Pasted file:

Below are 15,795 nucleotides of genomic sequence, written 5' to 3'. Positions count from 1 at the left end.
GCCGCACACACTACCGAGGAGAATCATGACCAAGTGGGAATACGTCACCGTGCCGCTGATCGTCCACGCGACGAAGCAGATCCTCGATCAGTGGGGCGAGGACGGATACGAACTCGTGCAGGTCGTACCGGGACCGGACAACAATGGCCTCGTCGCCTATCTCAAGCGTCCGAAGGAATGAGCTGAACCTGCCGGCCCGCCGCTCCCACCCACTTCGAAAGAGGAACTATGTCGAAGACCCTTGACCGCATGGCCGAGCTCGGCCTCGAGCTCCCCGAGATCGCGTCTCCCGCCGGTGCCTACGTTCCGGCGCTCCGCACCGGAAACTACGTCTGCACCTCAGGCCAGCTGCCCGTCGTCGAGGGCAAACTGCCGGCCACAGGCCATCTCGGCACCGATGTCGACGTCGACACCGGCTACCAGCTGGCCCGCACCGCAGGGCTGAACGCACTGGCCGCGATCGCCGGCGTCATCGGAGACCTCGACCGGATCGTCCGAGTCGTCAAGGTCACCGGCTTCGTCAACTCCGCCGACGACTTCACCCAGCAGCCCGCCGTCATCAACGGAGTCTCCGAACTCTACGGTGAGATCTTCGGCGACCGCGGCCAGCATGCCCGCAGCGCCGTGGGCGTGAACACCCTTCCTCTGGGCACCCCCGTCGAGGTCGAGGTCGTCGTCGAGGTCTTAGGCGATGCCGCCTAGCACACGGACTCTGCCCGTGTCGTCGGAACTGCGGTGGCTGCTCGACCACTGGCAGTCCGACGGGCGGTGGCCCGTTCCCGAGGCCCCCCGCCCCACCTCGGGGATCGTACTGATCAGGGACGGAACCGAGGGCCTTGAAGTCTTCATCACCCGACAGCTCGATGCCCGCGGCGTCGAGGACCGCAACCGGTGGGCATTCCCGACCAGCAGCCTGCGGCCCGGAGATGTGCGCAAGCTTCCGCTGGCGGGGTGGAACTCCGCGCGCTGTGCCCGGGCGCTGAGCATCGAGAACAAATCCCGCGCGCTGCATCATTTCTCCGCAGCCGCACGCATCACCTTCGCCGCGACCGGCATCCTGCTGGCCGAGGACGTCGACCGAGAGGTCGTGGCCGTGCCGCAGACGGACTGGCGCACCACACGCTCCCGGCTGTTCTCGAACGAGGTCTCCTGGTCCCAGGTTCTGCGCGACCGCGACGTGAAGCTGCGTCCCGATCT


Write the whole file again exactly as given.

Below are 15,795 nucleotides of genomic sequence, written 5' to 3'. Positions count from 1 at the left end.
GCCGCACACACTACCGAGGAGAATCATGACCAAGTGGGAATACGTCACCGTGCCGCTGATCGTCCACGCGACGAAGCAGATCCTCGATCAGTGGGGCGAGGACGGATACGAACTCGTGCAGGTCGTACCGGGACCGGACAACAATGGCCTCGTCGCCTATCTCAAGCGTCCGAAGGAATGAGCTGAACCTGCCGGCCCGCCGCTCCCACCCACTTCGAAAGAGGAACTATGTCGAAGACCCTTGACCGCATGGCCGAGCTCGGCCTCGAGCTCCCCGAGATCGCGTCTCCCGCCGGTGCCTACGTTCCGGCGCTCCGCACCGGAAACTACGTCTGCACCTCAGGCCAGCTGCCCGTCGTCGAGGGCAAACTGCCGGCCACAGGCCATCTCGGCACCGATGTCGACGTCGACACCGGCTACCAGCTGGCCCGCACCGCAGGGCTGAACGCACTGGCCGCGATCGCCGGCGTCATCGGAGACCTCGACCGGATCGTCCGAGTCGTCAAGGTCACCGGCTTCGTCAACTCCGCCGACGACTTCACCCAGCAGCCCGCCGTCATCAACGGAGTCTCCGAACTCTACGGTGAGATCTTCGGCGACCGCGGCCAGCATGCCCGCAGCGCCGTGGGCGTGAACACCCTTCCTCTGGGCACCCCCGTCGAGGTCGAGGTCGTCGTCGAGGTCTTAGGCGATGCCGCCTAGCACACGGACTCTGCCCGTGTCGTCGGAACTGCGGTGGCTGCTCGACCACTGGCAGTCCGACGGGCGGTGGCCCGTTCCCGAGGCCCCCCGCCCCACCTCGGGGATCGTACTGATCAGGGACGGAACCGAGGGCCTTGAAGTCTTCATCACCCGACAGCTCGATGCCCGCGGCGTCGAGGACCGCAACCGGTGGGCATTCCCGACCAGCAGCCTGCGGCCCGGAGATGTGCGCAAGCTTCCGCTGGCGGGGTGGAACTCCGCGCGCTGTGCCCGGGCGCTGAGCATCGAGAACAAATCCCGCGCGCTGCATCATTTCTCCGCAGCCGCACGCATCACCTTCGCCGCGACCGGCATCCTGCTGGCCGAGGACGTCGACCGAGAGGTCGTGGCCGTGCCGCAGACGGACTGGCGCACCACACGCTCCCGGCTGTTCTCGAACGAGGTCTCCTGGTCCCAGGTTCTGCGCGACCGCGACGTGAAGCTGCGTCCCGATCT